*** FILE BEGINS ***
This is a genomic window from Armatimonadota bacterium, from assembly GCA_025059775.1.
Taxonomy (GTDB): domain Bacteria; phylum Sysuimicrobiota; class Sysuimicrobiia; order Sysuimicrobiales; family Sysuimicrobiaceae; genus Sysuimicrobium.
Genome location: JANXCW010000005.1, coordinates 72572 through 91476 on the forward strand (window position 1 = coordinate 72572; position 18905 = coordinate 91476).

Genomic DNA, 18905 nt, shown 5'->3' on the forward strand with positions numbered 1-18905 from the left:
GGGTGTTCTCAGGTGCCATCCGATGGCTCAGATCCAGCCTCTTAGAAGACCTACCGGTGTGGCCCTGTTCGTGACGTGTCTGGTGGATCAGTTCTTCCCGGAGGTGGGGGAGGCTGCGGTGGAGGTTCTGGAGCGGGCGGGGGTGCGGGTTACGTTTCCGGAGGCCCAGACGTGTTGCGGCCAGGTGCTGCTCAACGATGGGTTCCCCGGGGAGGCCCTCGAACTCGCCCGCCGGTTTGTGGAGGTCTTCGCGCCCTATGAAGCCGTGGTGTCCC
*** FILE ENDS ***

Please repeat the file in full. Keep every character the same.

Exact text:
This is a genomic window from Armatimonadota bacterium, from assembly GCA_025059775.1.
Taxonomy (GTDB): domain Bacteria; phylum Sysuimicrobiota; class Sysuimicrobiia; order Sysuimicrobiales; family Sysuimicrobiaceae; genus Sysuimicrobium.
Genome location: JANXCW010000005.1, coordinates 72572 through 91476 on the forward strand (window position 1 = coordinate 72572; position 18905 = coordinate 91476).

Genomic DNA, 18905 nt, shown 5'->3' on the forward strand with positions numbered 1-18905 from the left:
GGGTGTTCTCAGGTGCCATCCGATGGCTCAGATCCAGCCTCTTAGAAGACCTACCGGTGTGGCCCTGTTCGTGACGTGTCTGGTGGATCAGTTCTTCCCGGAGGTGGGGGAGGCTGCGGTGGAGGTTCTGGAGCGGGCGGGGGTGCGGGTTACGTTTCCGGAGGCCCAGACGTGTTGCGGCCAGGTGCTGCTCAACGATGGGTTCCCCGGGGAGGCCCTCGAACTCGCCCGCCGGTTTGTGGAGGTCTTCGCGCCCTATGAAGCCGTGGTGTCCC